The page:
A shawl woven in a 40-shaft advancing twill just came off my AVL loom. Here is a preliminary photo – a much better photo must wait until Terry can take it.
You can see the bands of warp (red-purple) and weft (blue-purple) interlacing. I love advancing twills and what I like about my 40-shaft loom are two major advantages: one is that a complicated treadling has to be entered once and then becomes automatic; yes, I must pay attention to avoid accidentally skipping a step which can be easily done and cumbersome to undo. But this particular twill is threaded as a straight draw 1 to 40 and has a treadling repeat of 239 steps. Clearly I wouldn’t be able to weave that easily without a computerized dobby.
The other advantage is that it forces me to design the structures from scratch, there is no reference – “green book” or “red book” – for 40-shaft structures. I must understand the structure pretty well to come up with the cloth I want.
Advancing twills can be woven with many fewer shafts; on 4-shafts, the “advancing” generally occurs in the threading and, for a more complicated motif, the treadling. Here is the draft of an example (for a better view, try to left-click, or maybe right-click, the draft and open in a new window that will appear under the current tab):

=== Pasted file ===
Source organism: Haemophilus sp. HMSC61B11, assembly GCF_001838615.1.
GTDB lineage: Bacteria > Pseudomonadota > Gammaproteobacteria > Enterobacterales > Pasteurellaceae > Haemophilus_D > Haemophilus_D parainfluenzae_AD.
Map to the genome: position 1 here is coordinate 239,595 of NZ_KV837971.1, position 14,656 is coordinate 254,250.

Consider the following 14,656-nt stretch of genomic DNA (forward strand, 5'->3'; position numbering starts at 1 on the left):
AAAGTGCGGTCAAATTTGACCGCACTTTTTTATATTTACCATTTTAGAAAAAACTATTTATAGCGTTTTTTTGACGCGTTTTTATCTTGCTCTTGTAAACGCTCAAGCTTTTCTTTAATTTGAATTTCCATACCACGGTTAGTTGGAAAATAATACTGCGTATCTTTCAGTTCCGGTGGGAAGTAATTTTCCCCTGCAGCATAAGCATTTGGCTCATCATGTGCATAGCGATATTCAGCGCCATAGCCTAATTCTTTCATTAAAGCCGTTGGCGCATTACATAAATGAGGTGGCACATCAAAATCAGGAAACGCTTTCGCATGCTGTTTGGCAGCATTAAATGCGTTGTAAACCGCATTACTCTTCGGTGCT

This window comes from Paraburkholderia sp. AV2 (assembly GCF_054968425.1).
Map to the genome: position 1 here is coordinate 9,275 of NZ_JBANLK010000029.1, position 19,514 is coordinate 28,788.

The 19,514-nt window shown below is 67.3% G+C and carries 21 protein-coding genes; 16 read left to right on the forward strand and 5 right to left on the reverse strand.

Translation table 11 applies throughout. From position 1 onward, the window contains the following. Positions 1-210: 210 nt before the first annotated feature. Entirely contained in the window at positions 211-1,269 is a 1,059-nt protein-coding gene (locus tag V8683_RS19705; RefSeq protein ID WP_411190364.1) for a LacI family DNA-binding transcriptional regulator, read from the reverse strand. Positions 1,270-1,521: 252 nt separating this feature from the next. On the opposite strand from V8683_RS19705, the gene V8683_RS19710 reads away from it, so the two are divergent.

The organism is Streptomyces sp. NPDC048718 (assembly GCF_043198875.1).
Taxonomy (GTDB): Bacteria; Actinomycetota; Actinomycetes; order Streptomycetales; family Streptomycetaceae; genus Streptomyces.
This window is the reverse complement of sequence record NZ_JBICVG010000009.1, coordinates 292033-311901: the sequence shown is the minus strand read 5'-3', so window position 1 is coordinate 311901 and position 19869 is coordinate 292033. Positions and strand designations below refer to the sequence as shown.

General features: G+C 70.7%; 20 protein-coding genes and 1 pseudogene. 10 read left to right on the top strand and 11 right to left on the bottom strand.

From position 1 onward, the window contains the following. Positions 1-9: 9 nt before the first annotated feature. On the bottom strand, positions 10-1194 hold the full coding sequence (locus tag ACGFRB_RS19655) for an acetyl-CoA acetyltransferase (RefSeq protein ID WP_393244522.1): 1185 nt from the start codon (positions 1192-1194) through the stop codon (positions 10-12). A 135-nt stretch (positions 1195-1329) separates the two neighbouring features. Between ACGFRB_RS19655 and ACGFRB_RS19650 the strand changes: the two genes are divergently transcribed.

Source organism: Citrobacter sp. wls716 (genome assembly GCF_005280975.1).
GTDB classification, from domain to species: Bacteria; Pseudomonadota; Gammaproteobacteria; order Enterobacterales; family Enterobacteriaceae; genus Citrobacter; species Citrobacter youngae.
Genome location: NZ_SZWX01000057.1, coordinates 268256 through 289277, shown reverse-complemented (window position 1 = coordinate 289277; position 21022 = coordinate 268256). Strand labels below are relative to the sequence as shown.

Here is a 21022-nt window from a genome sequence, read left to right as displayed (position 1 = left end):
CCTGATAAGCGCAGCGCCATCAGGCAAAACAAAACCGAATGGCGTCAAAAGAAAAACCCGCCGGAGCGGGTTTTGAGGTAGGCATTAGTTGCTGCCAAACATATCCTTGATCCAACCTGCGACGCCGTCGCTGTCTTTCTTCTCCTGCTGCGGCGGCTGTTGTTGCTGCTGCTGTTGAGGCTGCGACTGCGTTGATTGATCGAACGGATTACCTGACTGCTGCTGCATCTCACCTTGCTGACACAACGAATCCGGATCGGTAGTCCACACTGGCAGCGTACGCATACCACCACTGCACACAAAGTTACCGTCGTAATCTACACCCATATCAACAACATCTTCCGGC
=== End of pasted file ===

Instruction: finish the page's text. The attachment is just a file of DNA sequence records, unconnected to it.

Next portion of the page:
From the threading and treadling we can see why it’s called an advancing twill: one shaft is deleted at the beginning and one shaft added at the end of a straight twill repeat to make the next repeat. Here there is a complete repeat of a straight twill to start the threading of the motif, but that’s not necessary. And other twills, like pointed, can serve as the starting point of the advancing twill.
Here is the fabric that corresponds to the draft:
The treadling sequence for this advancing twill is 16 shots long, not too bad. We can simplify it by using a straight twill treadling, and that results in an interesting zig-zag motif down the fabric as shown in the draft below:
For an interesting twill “line”, try to advance a twill!